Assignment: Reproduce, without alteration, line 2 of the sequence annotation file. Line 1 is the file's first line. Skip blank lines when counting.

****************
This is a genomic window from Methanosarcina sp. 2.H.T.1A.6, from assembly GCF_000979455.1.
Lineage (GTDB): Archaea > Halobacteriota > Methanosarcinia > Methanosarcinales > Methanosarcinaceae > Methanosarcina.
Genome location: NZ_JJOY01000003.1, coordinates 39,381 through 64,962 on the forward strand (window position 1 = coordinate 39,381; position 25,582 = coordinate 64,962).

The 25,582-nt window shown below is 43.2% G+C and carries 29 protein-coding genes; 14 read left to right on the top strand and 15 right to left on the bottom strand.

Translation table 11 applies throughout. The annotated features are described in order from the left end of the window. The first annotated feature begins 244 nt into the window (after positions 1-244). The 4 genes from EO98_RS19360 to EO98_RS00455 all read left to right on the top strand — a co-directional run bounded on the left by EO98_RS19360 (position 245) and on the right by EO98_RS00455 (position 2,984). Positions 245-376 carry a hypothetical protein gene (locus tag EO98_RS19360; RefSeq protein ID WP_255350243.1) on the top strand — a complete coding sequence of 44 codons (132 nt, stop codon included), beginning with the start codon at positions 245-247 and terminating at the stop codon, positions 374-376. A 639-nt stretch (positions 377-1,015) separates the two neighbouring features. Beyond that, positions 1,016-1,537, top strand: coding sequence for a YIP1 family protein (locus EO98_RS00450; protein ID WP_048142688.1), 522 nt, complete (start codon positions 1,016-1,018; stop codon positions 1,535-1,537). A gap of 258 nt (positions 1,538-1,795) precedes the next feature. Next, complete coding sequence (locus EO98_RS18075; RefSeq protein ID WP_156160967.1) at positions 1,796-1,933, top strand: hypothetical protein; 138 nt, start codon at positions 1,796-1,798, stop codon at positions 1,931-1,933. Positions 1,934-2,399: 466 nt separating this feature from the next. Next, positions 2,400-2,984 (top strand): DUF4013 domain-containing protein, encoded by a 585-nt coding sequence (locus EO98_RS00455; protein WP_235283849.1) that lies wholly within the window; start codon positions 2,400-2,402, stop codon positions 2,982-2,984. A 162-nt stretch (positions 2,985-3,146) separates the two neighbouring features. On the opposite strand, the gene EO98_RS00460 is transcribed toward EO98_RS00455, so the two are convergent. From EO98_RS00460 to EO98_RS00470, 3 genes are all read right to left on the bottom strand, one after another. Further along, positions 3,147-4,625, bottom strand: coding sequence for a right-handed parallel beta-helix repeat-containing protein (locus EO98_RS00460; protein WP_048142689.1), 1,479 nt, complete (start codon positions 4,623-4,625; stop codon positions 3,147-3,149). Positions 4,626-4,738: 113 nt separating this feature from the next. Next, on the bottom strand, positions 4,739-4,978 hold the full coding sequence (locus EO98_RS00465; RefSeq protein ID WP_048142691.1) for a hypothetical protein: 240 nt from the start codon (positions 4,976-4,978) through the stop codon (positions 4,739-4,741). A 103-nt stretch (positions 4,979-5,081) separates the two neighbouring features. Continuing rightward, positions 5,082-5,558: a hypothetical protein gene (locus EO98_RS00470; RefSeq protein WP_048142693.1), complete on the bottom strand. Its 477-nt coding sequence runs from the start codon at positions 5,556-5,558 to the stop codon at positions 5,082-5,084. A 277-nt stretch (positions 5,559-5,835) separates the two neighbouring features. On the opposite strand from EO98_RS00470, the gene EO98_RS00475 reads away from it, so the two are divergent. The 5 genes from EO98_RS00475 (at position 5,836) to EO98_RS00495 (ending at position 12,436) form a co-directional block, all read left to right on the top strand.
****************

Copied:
Lineage (GTDB): Archaea > Halobacteriota > Methanosarcinia > Methanosarcinales > Methanosarcinaceae > Methanosarcina.